By Mustapha Jallow
Senior staff of the Gambia Committee on Traditional Practices (GAMCOTRAP) and stakeholders on Thursday commenced an engagement on the effective implementation of the anti-FGM legislation following calls by some religious leaders and members of the National Assembly to repeal the law.
The legislation criminalises Female Genital Mutilation (FGM) in The Gambia. The long-day policy dialogue focused on enabling stakeholders to discuss the importance of upholding the Law to protect the girl-child. It is also part of the group’s strategic priorities to ensure those cutting the girls are punished.
The consultative session, held at a local hotel in Kololi, brought together diplomats from UN, EU, representatives of human right organisations (HROs), Government officials, lawyers, National Assembly Members (NAMs), district chiefs, council of elders, ex-circumcisers and members of the civil society organisation (CSOs).
Supported by Equality Now, this initiative, according to the organisers, is in response to recent attempts by some members of the National Assembly to repeal the law banning FGM, particularly in light of a recent court ruling that found two women and the circumciser guilty of breaking the law.
Few months ago, the subject of removing FGM-law was a hot cake in the country, where politicians, religious leaders, advocacy groups and other NGOs engaged in war of words regarding the practice of FGM.
GAMCORAP and its key partners said they still stand firm to ensure children are protected by the law from these harmful practices and all forms of violence against them.
Dr. IsatouTouray, the Executive Director of GAMCOTRAP, said the law banning FGM stands as a beacon of hope, illuminating the path towards a future where every girl child can grow up free from the shadows of fear and pain. She added that it represents not just legislation but a pledge to safeguard the female child. Upholding this law, she said, is their collective promise to the girl child and an affirmation that her rights are non-negotiable, her dignity inviolable, and her future is limitless.
“Yet, we are acutely aware of the challenges that lie ahead. Tradition, deeply ingrained in the social fabric, often resists change. Overcoming these entrenched beliefs requires not just legal measures but a comprehensive societal transformation. It demands open dialogue, education and compassion,’’ DrTouray said.
To succeed, she stated: “We must engage in a multi-faceted approach. Education, both formal and informal, is our most important vehicle for behavioural change and development. We must educate parents, community leaders, and young people about the physical and psychological ramifications of FGM. This has happened over the years resulting in a call to enact a law by the population. Knowledge is our weapon in dispelling myths and fostering understanding. It is the power of knowledge that brought about the Law. This occasion is about upholding the law to protect the girl child from FGM.’’
“We must encourage using their platforms to challenge harmful practices and advocate for the well-being of our girls. All of us have a role to play in this enlightenment process. Together, we can amplify our voices and efforts, ensuring that the message of empowerment and protection reaches every corner of our nation, reaching out to various target groups and offering them pathways to healing and advocacy for victims while we ensure that never again any girl-child will be cut,’’ the advocacy leader said.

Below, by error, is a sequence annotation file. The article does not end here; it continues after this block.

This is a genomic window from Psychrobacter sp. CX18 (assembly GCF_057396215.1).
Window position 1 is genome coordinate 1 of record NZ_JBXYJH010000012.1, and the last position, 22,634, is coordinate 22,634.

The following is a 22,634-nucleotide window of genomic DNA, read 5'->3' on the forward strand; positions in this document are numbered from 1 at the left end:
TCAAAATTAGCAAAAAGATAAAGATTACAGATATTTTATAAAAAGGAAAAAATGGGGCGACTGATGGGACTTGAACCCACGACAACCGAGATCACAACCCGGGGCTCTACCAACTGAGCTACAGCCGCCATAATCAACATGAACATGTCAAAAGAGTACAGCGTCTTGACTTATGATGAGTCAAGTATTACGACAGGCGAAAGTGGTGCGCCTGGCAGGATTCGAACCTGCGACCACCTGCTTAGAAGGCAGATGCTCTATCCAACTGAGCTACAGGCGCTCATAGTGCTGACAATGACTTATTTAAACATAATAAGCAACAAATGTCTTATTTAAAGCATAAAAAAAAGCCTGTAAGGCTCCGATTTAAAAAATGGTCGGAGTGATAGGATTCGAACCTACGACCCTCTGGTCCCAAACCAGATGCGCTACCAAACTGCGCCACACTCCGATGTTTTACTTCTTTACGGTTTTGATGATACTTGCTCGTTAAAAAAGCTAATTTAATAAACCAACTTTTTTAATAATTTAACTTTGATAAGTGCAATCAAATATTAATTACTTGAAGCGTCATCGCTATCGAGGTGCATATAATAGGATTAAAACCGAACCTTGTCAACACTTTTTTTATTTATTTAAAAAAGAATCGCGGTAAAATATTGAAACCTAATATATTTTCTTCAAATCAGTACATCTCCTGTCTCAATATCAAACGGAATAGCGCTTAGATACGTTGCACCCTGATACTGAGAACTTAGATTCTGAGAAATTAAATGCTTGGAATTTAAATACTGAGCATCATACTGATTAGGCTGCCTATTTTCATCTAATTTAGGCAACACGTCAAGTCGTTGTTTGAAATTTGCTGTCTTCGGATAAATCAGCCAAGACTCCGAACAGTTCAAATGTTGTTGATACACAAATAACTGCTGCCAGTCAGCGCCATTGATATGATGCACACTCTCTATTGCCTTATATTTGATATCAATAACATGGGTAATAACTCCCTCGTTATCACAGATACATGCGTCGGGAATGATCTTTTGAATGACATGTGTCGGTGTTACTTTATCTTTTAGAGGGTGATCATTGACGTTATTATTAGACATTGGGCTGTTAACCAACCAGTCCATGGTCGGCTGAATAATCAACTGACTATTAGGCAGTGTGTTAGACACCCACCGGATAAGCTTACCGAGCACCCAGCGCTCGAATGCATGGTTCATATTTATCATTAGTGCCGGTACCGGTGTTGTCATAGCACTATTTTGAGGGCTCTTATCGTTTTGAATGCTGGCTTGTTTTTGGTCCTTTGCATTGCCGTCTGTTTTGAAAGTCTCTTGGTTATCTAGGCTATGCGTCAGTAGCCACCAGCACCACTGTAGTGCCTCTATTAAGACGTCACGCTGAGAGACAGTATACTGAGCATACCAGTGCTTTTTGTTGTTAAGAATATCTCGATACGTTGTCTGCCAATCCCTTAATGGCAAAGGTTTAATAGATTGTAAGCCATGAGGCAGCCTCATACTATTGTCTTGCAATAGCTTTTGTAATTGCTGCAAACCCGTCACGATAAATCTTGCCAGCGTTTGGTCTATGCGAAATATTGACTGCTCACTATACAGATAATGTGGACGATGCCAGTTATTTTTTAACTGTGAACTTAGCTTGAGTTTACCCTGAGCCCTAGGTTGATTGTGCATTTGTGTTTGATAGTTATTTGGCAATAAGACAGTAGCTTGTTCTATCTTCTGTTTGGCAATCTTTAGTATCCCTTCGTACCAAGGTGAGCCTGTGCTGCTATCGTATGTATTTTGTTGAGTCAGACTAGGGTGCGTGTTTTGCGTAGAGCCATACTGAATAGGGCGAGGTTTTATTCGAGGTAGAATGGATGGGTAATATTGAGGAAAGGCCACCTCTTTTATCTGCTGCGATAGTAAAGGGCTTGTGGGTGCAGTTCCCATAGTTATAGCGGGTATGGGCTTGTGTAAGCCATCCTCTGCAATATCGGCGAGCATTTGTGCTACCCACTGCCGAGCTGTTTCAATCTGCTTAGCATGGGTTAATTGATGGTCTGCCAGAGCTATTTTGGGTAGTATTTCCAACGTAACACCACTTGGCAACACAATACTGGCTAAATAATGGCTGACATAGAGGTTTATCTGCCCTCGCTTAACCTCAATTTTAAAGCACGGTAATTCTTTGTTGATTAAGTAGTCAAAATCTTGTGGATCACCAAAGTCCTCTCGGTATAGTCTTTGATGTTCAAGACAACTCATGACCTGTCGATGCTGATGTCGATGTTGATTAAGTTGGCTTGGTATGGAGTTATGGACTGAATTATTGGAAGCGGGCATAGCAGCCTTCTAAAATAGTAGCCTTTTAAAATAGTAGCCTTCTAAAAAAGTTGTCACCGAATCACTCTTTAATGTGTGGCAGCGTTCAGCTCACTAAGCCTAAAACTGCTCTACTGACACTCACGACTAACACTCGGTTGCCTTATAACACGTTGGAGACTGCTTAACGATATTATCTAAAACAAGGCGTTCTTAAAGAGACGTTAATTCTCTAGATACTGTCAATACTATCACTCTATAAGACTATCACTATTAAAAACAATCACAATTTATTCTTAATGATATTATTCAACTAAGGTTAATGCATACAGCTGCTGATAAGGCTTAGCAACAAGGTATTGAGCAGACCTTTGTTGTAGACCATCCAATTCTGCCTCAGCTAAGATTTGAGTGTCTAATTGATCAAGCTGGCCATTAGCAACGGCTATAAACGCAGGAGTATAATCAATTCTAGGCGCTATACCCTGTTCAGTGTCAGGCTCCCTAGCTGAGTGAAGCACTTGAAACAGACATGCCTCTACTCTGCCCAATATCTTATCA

Dr. Touray went further to thank all of their partners for the great efforts made to promote the sexual and reproductive health and rights of women, girls and differently-able persons. She thanked the Equality Now for funding the event.
Speaking of behalf of the health minister, Musa Camara – the regional health director calls for the protection and nurturing of sexual and reproductive health rights of women and girls for improved health and wellbeing.
He outlined the health effects of FGM which include but not limited to loss of blood due to severe bleeding, postpartum haemorrhage, infections (contaminated instruments) used by practitioners, and complications during child birth with increased tendencies of new-born deaths.
“The above health risks of FGM and many others not mentioned have direct impact on health and wellbeing of women and girls thereby leading to low productivity and consequently impact negatively on the already stretched economy,’’ Camara warned.
Neneh Touray, deputy director for the Directorate of Gender Equality and Women Empowerment also spoke on behalf of minister for women said it is important to mobilise communities, particularly where FGM is highly prevalent and leverage participatory governance structures to adopt and implement by laws.
While engaging community, she called on the traditional and religious leaders, parents and all others to report and tracking cases of FGM and enjoined them to disassociate from all forms of FGM. He stated that this ensures communities are responsive and integrate girls and women priorities in action at this level.
Representing GAMCOTRAP Chair, OusmanTouray, a board member said FGM is a deeply rooted tradition. He added that they gathered to reaffirm their commitment to protect girls, ensure their safety, health and dignity.
“The FGM law in The Gambia represents a significant milestone, reflecting our collective determination to end this harmful practice. Therefore, upholding this law is not merely a legal obligation and a moral imperative, but rather recognizing the fundamental human rights of our children, allowing them to grow up free from the physical and emotional scars of FGM,’’ NenehTouray said.